From the Zoo to the Jungle: Allowing Your Teen the Room to Make Mistakes
It’s a jungle out there! The world we live in is dangerous. As parents, we bear the huge responsibility of protecting our little ones from harm. But as they get older, it’s also our job to slowly give our sons and daughters the skills they need to to survive in the real world on their own. We can teach our kids to live in the zoo, but more importantly, we need to prepare them to survive in the jungle.
Living in the Zoo
Life in the zoo is relatively easy. The animals are free to roam around in safety away from dangerous predators. They don’t have to work for their food; it’s handed to them on a silver platter. While zoos protect and care for their animals, everyone knows that you can’t throw a domesticated animal back into the wild and expect it to thrive. While in that place of safety, the animal has failed to develop the necessary instincts to survive in the jungle.
Ever feel like you are running a zoo at your house? I know I felt that way many times. It was my job as a parent to protect my kids from mistakes, keep them from harm and provide for their every need. Up to a certain point, that’s exactly what a good parent does. But if we continue to shelter our kids without giving them more control over their lives, we’re not preparing them for life outside the home. In fact, we’re actually setting them up for future failure.
Discernment doesn’t come naturally. We aren’t born with the knowledge of how to make the right decision in every circumstance. Like a muscle, discernment has to be developed and exercised over time. And the most common way this happens is through trial and error.
Think back to your own life. Remember all those mistakes you made? Though we may regret some of our decisions, they formed us into discerning, mature adults. I would even go so far as to classify a string of ill-advised mistakes as “experience.” It will feel unpleasant at times, but it’s important we give our teens opportunities to flex their decision-making muscles and make mistakes while they’re still under our roof and care.
Living in the Jungle
So how do you give more control to your teenager without letting chaos reign? How do you begin training them for the jungle?
Well first, I encourage parents to start early. The pre-teen years are an excellent time to get the ball rolling. Every month, pick out one new area of responsibility for your child. It could be learning to get out of bed with an alarm clock, bringing their clothes down to the laundry or making their own snacks after school. Will there be days where your child has to wear an old shirt because they forgot to bring down their laundry? Sure! But this is all a part of the training program. These uncomfortable moments are an important way of teaching your child to be independent and responsible.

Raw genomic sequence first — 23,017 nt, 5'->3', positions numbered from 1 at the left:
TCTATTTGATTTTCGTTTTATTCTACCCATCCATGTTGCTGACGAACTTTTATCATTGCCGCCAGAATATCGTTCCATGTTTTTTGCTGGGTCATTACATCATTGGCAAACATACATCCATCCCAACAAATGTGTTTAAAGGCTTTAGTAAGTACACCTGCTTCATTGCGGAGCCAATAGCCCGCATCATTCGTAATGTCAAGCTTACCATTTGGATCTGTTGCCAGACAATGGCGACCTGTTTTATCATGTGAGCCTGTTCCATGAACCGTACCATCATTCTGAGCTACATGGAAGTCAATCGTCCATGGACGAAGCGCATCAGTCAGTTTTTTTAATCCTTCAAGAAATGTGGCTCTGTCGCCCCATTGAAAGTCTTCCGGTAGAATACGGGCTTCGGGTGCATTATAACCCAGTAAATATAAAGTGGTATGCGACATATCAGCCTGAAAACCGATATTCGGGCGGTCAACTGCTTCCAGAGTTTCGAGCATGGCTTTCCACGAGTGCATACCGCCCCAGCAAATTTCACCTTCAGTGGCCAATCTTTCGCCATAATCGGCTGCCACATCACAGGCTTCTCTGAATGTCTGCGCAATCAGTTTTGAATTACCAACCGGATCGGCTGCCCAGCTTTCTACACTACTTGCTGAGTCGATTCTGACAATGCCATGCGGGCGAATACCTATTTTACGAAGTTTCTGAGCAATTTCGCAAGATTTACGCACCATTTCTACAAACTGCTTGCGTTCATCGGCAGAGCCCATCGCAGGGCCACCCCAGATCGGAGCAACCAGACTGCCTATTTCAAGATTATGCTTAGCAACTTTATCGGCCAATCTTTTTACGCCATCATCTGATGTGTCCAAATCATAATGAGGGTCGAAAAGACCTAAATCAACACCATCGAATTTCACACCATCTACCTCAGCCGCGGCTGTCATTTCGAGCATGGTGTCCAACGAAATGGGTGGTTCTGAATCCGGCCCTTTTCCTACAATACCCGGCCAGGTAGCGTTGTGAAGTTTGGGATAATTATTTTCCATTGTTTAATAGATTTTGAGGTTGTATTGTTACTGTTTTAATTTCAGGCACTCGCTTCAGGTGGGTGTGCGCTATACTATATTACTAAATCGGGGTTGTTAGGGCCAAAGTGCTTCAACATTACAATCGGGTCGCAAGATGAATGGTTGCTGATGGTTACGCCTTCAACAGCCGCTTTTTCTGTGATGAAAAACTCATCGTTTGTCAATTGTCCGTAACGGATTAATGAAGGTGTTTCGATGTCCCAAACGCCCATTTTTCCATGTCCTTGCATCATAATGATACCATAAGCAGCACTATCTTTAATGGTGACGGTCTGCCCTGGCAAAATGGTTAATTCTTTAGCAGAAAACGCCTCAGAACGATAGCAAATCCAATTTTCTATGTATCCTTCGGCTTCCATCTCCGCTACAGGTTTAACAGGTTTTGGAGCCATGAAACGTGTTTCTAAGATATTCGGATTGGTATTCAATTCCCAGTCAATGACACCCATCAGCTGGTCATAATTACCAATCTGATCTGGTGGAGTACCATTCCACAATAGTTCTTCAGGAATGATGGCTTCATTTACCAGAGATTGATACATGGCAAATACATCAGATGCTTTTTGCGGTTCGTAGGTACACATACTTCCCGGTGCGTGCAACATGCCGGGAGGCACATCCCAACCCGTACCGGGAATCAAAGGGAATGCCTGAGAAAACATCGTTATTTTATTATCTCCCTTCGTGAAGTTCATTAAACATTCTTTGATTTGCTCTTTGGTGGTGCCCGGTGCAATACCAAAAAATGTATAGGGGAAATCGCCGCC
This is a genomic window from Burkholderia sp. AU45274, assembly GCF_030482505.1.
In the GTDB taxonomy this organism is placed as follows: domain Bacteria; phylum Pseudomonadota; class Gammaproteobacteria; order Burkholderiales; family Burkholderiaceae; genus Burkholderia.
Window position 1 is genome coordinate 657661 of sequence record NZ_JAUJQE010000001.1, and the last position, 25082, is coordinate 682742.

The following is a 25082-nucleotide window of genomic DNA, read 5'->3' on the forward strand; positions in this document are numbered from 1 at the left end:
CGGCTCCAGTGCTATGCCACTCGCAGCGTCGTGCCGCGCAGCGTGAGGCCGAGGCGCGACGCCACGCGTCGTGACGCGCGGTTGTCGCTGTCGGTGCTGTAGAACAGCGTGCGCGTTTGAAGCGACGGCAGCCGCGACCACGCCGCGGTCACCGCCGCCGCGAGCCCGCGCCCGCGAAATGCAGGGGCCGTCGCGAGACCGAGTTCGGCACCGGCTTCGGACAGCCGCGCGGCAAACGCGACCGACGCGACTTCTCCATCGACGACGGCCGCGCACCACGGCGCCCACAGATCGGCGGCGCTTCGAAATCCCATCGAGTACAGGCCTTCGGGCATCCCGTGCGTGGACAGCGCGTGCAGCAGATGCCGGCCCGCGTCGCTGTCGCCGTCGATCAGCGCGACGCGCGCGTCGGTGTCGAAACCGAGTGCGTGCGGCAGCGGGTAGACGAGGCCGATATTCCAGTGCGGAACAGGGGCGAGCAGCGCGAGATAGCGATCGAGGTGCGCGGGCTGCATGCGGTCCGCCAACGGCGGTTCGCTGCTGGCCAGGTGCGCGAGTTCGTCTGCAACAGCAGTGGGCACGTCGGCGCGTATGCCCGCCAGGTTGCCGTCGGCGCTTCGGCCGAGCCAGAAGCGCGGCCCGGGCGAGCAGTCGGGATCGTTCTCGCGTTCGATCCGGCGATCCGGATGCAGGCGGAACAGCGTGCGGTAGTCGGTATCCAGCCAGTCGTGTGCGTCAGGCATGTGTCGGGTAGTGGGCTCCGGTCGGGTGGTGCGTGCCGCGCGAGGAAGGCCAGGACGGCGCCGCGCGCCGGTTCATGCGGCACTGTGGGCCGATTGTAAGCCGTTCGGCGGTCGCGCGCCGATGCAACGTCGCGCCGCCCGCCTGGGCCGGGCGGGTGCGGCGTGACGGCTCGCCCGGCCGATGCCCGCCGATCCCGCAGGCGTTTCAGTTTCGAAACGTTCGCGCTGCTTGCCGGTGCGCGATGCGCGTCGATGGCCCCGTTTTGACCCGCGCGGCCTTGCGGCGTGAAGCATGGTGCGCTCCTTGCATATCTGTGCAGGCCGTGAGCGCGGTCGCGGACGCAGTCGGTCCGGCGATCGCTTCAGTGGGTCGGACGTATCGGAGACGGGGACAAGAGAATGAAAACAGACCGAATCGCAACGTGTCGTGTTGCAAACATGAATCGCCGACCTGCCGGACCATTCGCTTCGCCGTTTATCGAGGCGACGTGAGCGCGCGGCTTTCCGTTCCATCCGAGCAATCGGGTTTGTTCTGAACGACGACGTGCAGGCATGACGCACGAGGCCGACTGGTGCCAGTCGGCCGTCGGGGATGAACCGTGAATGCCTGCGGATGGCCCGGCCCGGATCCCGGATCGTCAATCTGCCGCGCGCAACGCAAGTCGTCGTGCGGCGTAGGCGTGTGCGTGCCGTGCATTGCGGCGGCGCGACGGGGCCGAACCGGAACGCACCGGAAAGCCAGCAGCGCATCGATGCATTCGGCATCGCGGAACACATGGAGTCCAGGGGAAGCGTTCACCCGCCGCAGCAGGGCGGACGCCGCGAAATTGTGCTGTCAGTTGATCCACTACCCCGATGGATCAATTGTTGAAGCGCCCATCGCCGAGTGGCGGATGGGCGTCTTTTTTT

As your teen gets older, continue to hand over responsibility. Let them buy their own clothes out of an allowance. Set the curfew back an hour later. Have them decide what to make for dinner once a week. Building a habit of responsible decision-making is a precious gift that you can give to your kids.
It’s only natural that teens will make mistakes. They will bungle or blunder through bad decisions. And that’s where one of the most important elements in this process comes in—grace. When your son or daughter makes decisions that tempt us to gasp, shake our heads or slap our foreheads, it’s our job to consistently respond with grace. The worst thing we can do is shame our teens, embarrass them or tighten the reins because of a failure. Instead, we need to instruct and encourage our kids to learn from their mistakes, dust themselves off and try again.
Proverbs 24:16 tells us “the righteous falls seven times and rises again.” (By the way, this is a good reminder that everyone makes mistakes—even parents!) Standing back and watching our kids find their way can be a scary thing. There’s a fear that your child will not be able to handle that type of freedom and completely go astray. But if you give your teen the chance to direct certain areas of their life, I think you’ll be pleasantly surprised.
I’ve spoken to many parents who told me, “You don’t know my kid, Mark. He can be really irresponsible.” Or, “I don’t think letting her make those type of decisions is wise. She’s not mature enough.” However, those same parents who decided to let go and give their teens room for mistakes found that their kids responded astonishingly well! Not only did the kids rise up to the challenges they were given, they exceeded even the parent’s expectations! Most teenagers want to please their parents. With the freedom to make decisions and fall down, they feel like they have an opportunity to do just that.
Now, I don’t want parents to get the wrong idea. I am not recommending you throw your son or daughter into the deep end of the pool and shouting, “Swim!” What I am saying is that we cannot keep our kids in the shallow end and expect them to navigate the larger end of the pool on their own. Teaching our kids maturity and life skills involves taking them into deeper and deeper water gradually, so they feel comfortable leaving your care one day.
No one wants to see a son or daughter get hurt, fall down or make a mistake. But those experiences are the necessary building blocks of a responsible adult. Begin teaching your kids now how to make the most of each opportunity, and give them grace when they fail. If you do, you will not only teach your child how to function in a zoo—you’ll give them the skills to thrive in the jungle!
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